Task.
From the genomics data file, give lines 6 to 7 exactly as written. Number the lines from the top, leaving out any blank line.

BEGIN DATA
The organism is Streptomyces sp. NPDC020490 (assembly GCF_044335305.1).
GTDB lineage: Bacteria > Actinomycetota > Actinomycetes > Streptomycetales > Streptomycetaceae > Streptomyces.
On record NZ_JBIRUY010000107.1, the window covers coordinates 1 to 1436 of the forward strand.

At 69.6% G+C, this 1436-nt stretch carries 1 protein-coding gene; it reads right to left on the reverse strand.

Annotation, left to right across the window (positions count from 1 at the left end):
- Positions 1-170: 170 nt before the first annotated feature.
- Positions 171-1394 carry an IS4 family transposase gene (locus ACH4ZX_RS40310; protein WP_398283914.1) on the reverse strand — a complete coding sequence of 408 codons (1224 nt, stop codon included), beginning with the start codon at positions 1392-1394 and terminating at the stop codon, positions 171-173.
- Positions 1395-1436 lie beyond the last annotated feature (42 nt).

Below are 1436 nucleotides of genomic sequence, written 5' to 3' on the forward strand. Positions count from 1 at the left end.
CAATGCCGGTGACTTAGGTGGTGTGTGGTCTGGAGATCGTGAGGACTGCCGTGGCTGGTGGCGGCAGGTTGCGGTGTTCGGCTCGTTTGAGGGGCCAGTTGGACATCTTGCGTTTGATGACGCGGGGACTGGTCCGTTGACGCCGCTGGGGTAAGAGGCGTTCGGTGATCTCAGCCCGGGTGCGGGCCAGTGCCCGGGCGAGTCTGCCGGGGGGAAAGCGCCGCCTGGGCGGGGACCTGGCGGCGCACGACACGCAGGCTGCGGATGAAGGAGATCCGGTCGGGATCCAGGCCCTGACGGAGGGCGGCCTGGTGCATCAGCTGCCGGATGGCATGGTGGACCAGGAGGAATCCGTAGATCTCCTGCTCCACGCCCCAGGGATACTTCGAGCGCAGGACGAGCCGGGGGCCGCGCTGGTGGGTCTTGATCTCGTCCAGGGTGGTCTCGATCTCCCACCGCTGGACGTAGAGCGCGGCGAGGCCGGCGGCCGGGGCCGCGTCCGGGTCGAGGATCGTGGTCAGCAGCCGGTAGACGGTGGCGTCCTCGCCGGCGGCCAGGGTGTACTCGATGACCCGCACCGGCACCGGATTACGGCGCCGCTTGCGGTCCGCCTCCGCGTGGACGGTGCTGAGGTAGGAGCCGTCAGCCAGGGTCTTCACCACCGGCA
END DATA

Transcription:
- Positions 1-170: 170 nt before the first annotated feature.
- Positions 171-1394 carry an IS4 family transposase gene (locus ACH4ZX_RS40310; protein WP_398283914.1) on the reverse strand — a complete coding sequence of 408 codons (1224 nt, stop codon included), beginning with the start codon at positions 1392-1394 and terminating at the stop codon, positions 171-173.